Preview of Race Day 11 at Rio Games
Published on August 18th, 2016
Rio de Janeiro, Brazil (August 18, 2016) – Tuesday was a pretty amazing day, but today also promises plenty of drama with four Medal Races on the cards. First up are the 470 Women at 1300 hours, quickly followed by 470 Men, 49er Men and reaching a climax with the 49erFX as four teams go into battle on an equal footing.
It’s the perfect scenario and a perfect way to round off the sailing competition at Rio 2016. The temperature’s going to be about 23 degrees Celsius and the wind is set to blow about 10 to 11 knots from the south.
Women’s Two Person Dinghy – 470
Hannah Mills and Saskia Clark (GBR) have already won the Women’s 470 gold medal with the Medal Race to spare, but behind the British it’s shaping up to be an intriguing battle for silver and bronze.
A few protests at the end of the qualifying series have shaken up the running order. A disqualification from race eight has relegated Tina Mrak and Veronika Macarol (SLO) from the bronze medal position down to seventh overall and with a much slighter chance of a medal. A disqualification from race nine has dropped the double World Champions Lara Vadlau and Jolanta Ogar (AUT) out of medal contention altogether.
The team that have endured some brutal moments in an otherwise stellar week are the 2012 Olympic Champions Jo Aleh and Polly Powrie (NZL). Despite counting a disqualification in their scores, some excellent results including four race wins see the Kiwis in silver medal position on the leaderboard. However, so close are the points that they go into the double-points Medal Race tied with Annie Haeger and Briana Provancha (USA) and reigning World Champions Camille Lecointre and Hélène de France (FRA).
Just two points back are Ai Kondo Yoshida and Miho Yoshioka (JPN) and Afrodite Zegers and Anneloes van Veen (NED) are also still well within striking distance.
Men’s Two Person Dinghy – 470
The 470 Men’s medals have been wrapped up by the top three teams in the standings. It’s just a matter of who wins what between Croatia, Greece and Australia.
Mat Belcher and Will Ryan (AUS) have been the class act of this four-year-cycle up until the start of this year. But in Olympic year, Sime Fantela and Igor Marenic (CRO) have since become the ones to beat after winning a number of major regattas including the 2016 World Championships. Most people still had the Aussies pegged as favorites going into these Games, but the Croatians have been exceptional in Rio, a sixth place being the worst score they have carried through from the ten-race qualifying series. After seeing their fellow countryman Tonci Stipanovic win Croatia’s first ever medal in sailing yesterday, these childhood friends are looking to see if they can improve on Laser silver with a historic 470 gold.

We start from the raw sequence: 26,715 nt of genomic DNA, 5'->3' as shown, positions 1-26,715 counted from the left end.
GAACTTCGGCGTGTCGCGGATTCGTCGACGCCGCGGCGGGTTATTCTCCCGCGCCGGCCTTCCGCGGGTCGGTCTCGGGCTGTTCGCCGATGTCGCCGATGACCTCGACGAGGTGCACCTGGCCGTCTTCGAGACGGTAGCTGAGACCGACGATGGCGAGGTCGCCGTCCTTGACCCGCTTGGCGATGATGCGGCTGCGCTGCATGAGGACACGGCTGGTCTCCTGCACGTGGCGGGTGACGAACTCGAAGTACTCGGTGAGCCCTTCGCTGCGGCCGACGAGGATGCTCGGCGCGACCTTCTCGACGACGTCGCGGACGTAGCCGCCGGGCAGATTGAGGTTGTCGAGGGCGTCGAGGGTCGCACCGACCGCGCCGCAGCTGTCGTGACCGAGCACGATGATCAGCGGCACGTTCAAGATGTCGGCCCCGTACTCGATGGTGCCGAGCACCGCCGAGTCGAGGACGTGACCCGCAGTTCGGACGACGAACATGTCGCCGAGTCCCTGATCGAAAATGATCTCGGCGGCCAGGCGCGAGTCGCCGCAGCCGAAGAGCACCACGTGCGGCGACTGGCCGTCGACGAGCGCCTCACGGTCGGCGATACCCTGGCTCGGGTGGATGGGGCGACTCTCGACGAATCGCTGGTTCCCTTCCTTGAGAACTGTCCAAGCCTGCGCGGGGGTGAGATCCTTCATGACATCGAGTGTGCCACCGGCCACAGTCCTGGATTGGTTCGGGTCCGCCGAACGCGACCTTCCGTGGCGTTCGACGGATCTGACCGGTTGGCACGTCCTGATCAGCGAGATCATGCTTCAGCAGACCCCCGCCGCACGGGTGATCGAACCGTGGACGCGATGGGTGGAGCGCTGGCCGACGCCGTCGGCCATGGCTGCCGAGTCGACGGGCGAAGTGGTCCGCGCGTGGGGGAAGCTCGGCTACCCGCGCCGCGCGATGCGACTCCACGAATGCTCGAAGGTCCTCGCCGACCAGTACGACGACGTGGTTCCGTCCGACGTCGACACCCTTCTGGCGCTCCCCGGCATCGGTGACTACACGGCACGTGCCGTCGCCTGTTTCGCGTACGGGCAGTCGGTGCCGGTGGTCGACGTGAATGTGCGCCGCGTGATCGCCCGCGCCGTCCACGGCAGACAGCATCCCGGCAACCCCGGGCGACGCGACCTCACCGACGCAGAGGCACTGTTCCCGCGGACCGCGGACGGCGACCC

Panagiotis Mantis and Pavlos Kagialis (GRE) have come on strong towards the end of the week and sit 11 points off the lead. Just two points behind them are the Australians so it’s a case of who beats whom to determine which of these crews gets the silver medal.
Men’s Skiff – 49er
For Peter Burling and Blair Tuke (NZL), the Medal Race is a victory lap, the Kiwis having won the 49er Men’s gold medal with two races to spare after dominating the 20-boat fleet at Rio 2016 over the past week. However, they always go all out to win, so don’t be surprised to see New Zealand winning the race today.
Behind them the battle rages on for the other medals, with Erik Heil and Thomas Ploessel (GER) holding second place just three points in front of the Nathan Outteridge and Iain Jensen (AUS). This means the 2012 Olympic Champions need to get at least one boat between them and the Germans to secure silver.
However, the Germans and Aussies can’t afford to engage in a pure match race because waiting to ruin the party are Dylan Fletcher and Alain Sign (GBR) who lie ten points behind Australia.
Women’s Skiff – 49erFX
Four into three, doesn’t go. We know that from watching the Laser Radial Women’s race at London 2012 four years ago. For the 49erFX Women’s Medal Race we are looking at an identical scenario, with four crews going into Thursday’s finale on an equal footing. They are: Tamara Echegoyen and Berta Betanzos (ESP), Martine Grael and Kahena Kunze (BRA), Jena Hansen and Katja Salskov-Iversen (DEN) and Alex Maloney and Molly Meech (NZL).
The fact that that the fourth-placed New Zealanders sit a point behind the top three tied on 76 points is academic, because the Medal Race is a double-pointer. The order that they cross the line will determine what color of medal they win, or if they will be the unfortunate ones to win nothing at all.
Three of the four teams have won a 49erFX World Championship, the odd ones out being the Danes who have a European title. But any of these teams would happily trade those titles for an Olympic gold at Rio 2016. Only one of these eight sailors, Spain’s Echegoyen, knows what it feels like to be Olympic Champion after winning gold in the Women’s Match Racing four years ago.
If Brazil wins, the celebrations will be long and loud.
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Source: World Sailing